In the poem above, and in reality (in many cases), feelings come and go like a leaf slowly floating in the wind. One might wake up one day like the narrator in Erica Stevens’ The Survivor Chronicles: Book 1, The Upheaval:
She’d woken up one day and had a clear epiphany; she didn’t love her husband anymore. Hell, she didn’t even like him anymore. Not even a little. As she reviewed the past few years and became brutally honest with herself, she’d realized she’d actually never really liked him. She’d simply been in awe of the striking, slightly older boy who had desired her too.
In Love in the Time of Cholera, Florentino Ariza waits five decades to finally unite with Fermina Daza, the woman he loves. The entire story is about how they spend their lives apart from each other, and in the closing chapters they reunite, old, but still in love. It is interesting to observe how the feeling remains constant in the case of the two characters and transcends into a whole new understanding between the two.
The Before film trilogy is another fascinating example of the idea of love. Director Richard Linklater explores love at three different stages in the lives of Jesse and Céline. It pushes the viewer to reconsider the real meaning of love, breaching the barriers of jealousy, possessiveness and every other feeling associated with love. The final film in the trilogy Before Midnight brings out much of the frustration that has been bottled up between the two. There is much confusion and what I like to call a ‘domestic’ war, where the two say a lot of things that possibly bring out the ideas hidden in their subconscious mind:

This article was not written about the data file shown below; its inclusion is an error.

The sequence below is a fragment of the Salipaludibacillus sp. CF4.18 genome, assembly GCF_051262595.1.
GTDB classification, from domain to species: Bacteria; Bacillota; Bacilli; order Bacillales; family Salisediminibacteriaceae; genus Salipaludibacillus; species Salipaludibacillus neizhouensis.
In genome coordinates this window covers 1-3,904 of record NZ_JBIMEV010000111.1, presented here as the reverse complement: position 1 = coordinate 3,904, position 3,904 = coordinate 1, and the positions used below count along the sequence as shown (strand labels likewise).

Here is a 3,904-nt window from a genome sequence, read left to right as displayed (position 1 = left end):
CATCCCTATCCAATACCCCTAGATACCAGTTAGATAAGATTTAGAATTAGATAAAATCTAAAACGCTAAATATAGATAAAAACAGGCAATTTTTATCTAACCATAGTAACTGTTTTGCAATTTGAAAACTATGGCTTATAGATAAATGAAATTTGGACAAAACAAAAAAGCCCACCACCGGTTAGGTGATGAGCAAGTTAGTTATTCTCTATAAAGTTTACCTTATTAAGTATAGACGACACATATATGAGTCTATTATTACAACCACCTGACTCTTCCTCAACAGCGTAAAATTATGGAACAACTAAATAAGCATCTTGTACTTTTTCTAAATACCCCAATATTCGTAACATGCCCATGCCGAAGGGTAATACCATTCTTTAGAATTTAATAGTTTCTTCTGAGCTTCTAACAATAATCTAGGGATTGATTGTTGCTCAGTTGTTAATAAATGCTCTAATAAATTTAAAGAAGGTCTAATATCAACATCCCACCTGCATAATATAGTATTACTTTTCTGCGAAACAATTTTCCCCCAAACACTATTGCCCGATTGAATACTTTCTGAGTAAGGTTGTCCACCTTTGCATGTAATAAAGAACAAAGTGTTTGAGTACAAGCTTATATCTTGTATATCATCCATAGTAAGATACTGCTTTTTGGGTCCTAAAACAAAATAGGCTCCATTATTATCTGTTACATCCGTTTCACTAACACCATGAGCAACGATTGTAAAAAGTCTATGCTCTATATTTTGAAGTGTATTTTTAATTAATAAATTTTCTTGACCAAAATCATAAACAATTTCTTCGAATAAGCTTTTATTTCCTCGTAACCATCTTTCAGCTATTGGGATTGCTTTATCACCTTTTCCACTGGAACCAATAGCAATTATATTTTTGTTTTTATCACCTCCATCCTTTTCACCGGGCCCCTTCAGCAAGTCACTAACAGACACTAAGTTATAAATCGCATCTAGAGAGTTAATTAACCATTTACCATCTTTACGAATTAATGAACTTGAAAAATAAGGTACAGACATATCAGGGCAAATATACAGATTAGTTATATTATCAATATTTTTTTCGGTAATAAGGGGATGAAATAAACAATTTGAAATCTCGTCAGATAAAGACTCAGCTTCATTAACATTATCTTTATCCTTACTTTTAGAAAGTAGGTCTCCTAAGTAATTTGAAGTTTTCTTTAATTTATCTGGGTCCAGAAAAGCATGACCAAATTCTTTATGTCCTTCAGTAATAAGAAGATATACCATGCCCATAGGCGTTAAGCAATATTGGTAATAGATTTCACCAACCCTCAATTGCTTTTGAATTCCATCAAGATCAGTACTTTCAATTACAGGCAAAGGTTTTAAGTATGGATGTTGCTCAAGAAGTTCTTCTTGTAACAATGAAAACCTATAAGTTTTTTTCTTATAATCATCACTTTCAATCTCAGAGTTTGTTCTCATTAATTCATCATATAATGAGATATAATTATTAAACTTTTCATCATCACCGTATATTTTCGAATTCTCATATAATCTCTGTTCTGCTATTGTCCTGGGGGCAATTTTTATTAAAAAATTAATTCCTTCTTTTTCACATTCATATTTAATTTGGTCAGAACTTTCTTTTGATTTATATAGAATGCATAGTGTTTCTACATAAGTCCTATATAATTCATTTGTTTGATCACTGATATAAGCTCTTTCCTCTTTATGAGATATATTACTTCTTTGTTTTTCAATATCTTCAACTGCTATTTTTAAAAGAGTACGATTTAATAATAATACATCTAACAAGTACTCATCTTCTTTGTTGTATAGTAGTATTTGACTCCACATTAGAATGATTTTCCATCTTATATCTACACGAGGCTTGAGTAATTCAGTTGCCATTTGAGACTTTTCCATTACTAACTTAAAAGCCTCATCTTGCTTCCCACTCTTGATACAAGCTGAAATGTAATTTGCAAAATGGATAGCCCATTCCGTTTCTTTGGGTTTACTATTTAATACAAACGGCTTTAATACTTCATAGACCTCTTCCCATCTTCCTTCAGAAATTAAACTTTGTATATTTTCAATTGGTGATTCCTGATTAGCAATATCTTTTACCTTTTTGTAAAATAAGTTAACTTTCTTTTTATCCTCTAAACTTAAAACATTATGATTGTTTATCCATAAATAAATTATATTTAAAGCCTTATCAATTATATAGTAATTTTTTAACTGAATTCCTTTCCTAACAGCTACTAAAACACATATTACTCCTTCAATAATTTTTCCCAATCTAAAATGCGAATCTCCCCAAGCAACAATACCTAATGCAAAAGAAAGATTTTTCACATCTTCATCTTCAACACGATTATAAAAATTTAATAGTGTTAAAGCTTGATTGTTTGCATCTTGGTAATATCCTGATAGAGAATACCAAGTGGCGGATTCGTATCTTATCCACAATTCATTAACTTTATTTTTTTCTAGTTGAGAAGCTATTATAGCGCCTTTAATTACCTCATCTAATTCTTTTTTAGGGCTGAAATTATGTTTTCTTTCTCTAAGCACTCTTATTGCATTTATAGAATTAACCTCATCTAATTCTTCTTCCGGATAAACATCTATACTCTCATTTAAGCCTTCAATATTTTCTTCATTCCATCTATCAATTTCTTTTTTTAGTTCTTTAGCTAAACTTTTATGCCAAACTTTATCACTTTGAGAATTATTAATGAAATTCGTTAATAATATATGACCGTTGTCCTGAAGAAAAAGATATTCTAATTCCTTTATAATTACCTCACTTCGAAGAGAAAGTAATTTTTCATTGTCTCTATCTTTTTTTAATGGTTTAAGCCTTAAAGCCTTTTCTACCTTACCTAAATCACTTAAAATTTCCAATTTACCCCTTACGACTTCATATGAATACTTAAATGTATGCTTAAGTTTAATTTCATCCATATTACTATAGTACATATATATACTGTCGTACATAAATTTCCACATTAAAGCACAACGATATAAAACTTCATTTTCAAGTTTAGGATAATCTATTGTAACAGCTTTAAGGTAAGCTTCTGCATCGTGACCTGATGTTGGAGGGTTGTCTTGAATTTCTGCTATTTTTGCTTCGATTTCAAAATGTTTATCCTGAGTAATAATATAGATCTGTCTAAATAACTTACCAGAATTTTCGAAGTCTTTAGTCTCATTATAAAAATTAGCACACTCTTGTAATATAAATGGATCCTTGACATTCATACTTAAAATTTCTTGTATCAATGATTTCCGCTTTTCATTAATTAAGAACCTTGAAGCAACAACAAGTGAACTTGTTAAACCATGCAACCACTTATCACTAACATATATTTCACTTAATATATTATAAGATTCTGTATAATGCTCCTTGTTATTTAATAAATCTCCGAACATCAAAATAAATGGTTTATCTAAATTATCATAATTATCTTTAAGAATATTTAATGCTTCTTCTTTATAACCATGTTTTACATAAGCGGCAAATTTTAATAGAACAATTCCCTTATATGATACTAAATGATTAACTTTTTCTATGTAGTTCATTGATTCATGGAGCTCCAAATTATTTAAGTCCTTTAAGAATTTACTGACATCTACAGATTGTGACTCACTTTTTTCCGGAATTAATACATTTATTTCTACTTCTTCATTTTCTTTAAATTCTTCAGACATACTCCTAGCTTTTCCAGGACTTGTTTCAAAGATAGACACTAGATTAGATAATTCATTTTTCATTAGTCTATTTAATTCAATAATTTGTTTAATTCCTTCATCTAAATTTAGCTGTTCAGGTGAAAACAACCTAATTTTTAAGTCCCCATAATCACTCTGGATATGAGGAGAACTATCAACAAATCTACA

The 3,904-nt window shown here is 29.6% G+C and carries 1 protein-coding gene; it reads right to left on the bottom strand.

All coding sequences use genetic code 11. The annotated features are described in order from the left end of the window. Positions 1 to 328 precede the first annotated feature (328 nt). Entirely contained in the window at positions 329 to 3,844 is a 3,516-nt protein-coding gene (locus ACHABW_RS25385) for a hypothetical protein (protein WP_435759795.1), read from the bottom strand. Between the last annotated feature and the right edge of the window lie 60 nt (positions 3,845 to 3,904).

I don’t wanna live a boring
life where two people own each other,
where two people are institutionalized
in a box that others created – because
that is a bunch of stifling bullshit.
Things finally blow up and Céline storms out only to return to confess that:
You know what’s going on here? It’s
simple – I don’t think I love you
Jesse finally follows her and they have a conversation laced with humour, and they realize that their impulsiveness and misdirected anger has dissipated. The reconciliation concludes the film and the viewer is left to ponder over the sequence of the events and outcome. It is not clear as to whether they go back to being a couple or just spend the night together. What is clear is that they have respected one another’s desires and acknowledged that they love each other but do not necessarily need to live a life together in order to pursue it.
Love is fleeting. It comes and goes. Sometimes it is strong and passionate, sometimes it is less so. But it is there, in the air somewhere.
And Jesse and Céline are able to identify this. Unlike in most films, the trilogy is highly conversation based, where the two characters strive to get to know each other through long conversations. It is philosophical and takes their understanding of one another to a deeper level. All this happens over a couple of decades.
Understanding one’s feelings can be extremely hard. It can drive a person to do many questionable things which s/he comes to regret later. Time and patience often enable people to understand and rationally consider the same. Until then it is, I would argue, essential to enjoy the sensations and feelings that a person experiences without considering it to be an obligation to act upon them immediately.
Jim Morrison writes in Time Works Like Acid:
We are not constant
We are an arrow in flight
Her face changed in the car
eyes & skin & hair remain
the same. But a hundred similar
girls succeed each other
It is a reference to how time changes perceptions of everything, including people. It is unclear as to whether something that is considered beautiful today will be seen in the same light in the future.
I believe that one needs to be able to completely feel a poem in order for it to attain the ideal result. It is the same with life, where one must come to terms with feelings and learn how to blend rational thought and feeling and not be mislead on the commercialized notions of ‘love’.
This essay would not have been complete without the following references: